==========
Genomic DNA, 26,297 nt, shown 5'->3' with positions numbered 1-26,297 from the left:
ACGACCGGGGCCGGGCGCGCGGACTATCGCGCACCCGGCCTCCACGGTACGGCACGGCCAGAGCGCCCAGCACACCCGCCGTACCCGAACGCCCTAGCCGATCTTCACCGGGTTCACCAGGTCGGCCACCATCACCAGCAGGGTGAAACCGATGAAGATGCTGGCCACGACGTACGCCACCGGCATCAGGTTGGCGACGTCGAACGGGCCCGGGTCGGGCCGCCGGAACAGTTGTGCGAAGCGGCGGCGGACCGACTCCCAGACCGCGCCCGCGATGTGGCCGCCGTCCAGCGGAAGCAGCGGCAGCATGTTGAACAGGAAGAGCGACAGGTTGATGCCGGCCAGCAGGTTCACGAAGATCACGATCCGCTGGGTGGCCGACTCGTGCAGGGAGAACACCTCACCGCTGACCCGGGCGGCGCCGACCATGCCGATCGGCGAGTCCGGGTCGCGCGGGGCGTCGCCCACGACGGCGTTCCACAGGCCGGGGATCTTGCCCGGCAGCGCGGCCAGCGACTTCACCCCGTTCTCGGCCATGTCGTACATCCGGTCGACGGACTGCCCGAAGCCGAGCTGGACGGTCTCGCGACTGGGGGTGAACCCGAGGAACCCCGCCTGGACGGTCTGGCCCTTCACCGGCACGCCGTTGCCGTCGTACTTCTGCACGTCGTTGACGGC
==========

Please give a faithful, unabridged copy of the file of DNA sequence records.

Genomic DNA, 26,297 nt, shown 5'->3' with positions numbered 1-26,297 from the left:
ACGACCGGGGCCGGGCGCGCGGACTATCGCGCACCCGGCCTCCACGGTACGGCACGGCCAGAGCGCCCAGCACACCCGCCGTACCCGAACGCCCTAGCCGATCTTCACCGGGTTCACCAGGTCGGCCACCATCACCAGCAGGGTGAAACCGATGAAGATGCTGGCCACGACGTACGCCACCGGCATCAGGTTGGCGACGTCGAACGGGCCCGGGTCGGGCCGCCGGAACAGTTGTGCGAAGCGGCGGCGGACCGACTCCCAGACCGCGCCCGCGATGTGGCCGCCGTCCAGCGGAAGCAGCGGCAGCATGTTGAACAGGAAGAGCGACAGGTTGATGCCGGCCAGCAGGTTCACGAAGATCACGATCCGCTGGGTGGCCGACTCGTGCAGGGAGAACACCTCACCGCTGACCCGGGCGGCGCCGACCATGCCGATCGGCGAGTCCGGGTCGCGCGGGGCGTCGCCCACGACGGCGTTCCACAGGCCGGGGATCTTGCCCGGCAGCGCGGCCAGCGACTTCACCCCGTTCTCGGCCATGTCGTACATCCGGTCGACGGACTGCCCGAAGCCGAGCTGGACGGTCTCGCGACTGGGGGTGAACCCGAGGAACCCCGCCTGGACGGTCTGGCCCTTCACCGGCACGCCGTTGCCGTCGTACTTCTGCACGTCGTTGACGGC